Universities, and proponents of free speech, are swallowing a hard lesson this year — that security for free speech is costly.
Back in mid-August of this year, in darkness, a mob of "tiki" torch-wielding, self-proclaimed, white nationalists marched across University of Virginia’s campus in the “Unite the Right” rally, led by Richard Spencer. Despite the bloodied end of the rally, in which one person died and many injured, Spencer gained more national exposure.
He again took to the national stage on October 19th at University of Florida. The event drew nearly 2,500 demonstrators, hecklers, and attendees. Local law enforcement agencies, and state National Guard members, were everywhere, deployed to secure the university’s area, under Florida Governor Rick Scott’s guidelines. The total cost of the security measures, totaled $600,000. Alumnus of the university, Elena Hilton reported in Esquire that “roads [were] closed, and temporary metal fencing [had] been raised outside of the [Phillips Center for Performing Arts], where the event [was] held.”
“We live in a country where everyone has the right to voice their opinion. However, we have zero tolerance for violence, and public safety is always our number one priority.”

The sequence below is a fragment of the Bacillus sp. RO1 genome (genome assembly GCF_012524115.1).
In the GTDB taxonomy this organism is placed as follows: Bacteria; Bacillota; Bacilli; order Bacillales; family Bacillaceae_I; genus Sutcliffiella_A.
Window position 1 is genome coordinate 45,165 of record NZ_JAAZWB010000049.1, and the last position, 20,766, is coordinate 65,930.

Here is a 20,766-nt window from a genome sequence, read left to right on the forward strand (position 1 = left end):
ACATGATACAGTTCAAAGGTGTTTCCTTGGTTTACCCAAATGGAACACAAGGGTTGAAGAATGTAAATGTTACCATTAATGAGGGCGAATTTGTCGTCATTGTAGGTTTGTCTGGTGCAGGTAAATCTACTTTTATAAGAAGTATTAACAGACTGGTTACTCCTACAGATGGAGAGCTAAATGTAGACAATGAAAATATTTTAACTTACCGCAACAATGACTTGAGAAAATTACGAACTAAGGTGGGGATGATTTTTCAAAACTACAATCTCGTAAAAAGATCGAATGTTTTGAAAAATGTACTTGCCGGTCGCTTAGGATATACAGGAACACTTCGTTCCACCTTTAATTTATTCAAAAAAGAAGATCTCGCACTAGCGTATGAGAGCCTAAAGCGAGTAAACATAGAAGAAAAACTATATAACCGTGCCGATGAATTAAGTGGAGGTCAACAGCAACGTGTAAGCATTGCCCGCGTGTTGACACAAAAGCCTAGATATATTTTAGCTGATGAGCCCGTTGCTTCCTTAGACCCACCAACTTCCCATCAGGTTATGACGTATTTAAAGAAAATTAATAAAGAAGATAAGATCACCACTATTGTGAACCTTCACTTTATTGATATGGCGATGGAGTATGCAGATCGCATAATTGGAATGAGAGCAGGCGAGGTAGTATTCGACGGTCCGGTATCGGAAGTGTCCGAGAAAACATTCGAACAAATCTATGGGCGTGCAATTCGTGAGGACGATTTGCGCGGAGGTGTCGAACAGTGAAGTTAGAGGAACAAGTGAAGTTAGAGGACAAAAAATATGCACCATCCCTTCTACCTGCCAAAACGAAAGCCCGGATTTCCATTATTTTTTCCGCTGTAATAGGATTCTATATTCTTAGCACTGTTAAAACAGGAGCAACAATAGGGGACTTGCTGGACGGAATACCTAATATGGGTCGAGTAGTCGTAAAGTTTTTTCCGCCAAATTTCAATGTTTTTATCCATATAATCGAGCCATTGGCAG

Before Spencer’s talk in Gainesville, at the University of Florida, Milo Yiannopoulos also caused a stir at U.C. Berkeley. His talk, a 15-minute appearance, back in September cost the university $800,000 in what the school's spokesman Dan Mogulof has called "the most expensive photo-op in the university's history." Milo has since spoke on Cal State Fullerton campus on Halloween where 8 people were arrested during a protest.
In Mogulof’s estimates, these continued security measures will total “well in excess of a million dollars” — to exceed even the current sum of $2 million for all past events, including that of Ann Coulter’s talk and Ben Shapiro, among others. The Seattle Times also reported that in January earlier this year University of Washington and local law enforcement agents had put in nearly 950 hours of overtime, at the cost of about $75,000, because of another talk that had spurred heated contention.
Public universities have bore the brunt of this heightened political climate in the U.S. The long-term financial prospects of public institutions will stand to be the most affected by all of this.
In the wake of university spending, the U.C. office of the president published an announcement detailing plans to establish a “national effort to promote free speech and civic engagement.” Even University of Florida President Kent Fuchs has said to CNN, reflecting on Spencer’s talk, "I really don't believe that's fair that the taxpayer is now subsidizing through these kind of events the security and having to subsidize his hate speech."
Universities across the country stand in the crossfire of this free speech debate, and it will continue coming at a cost.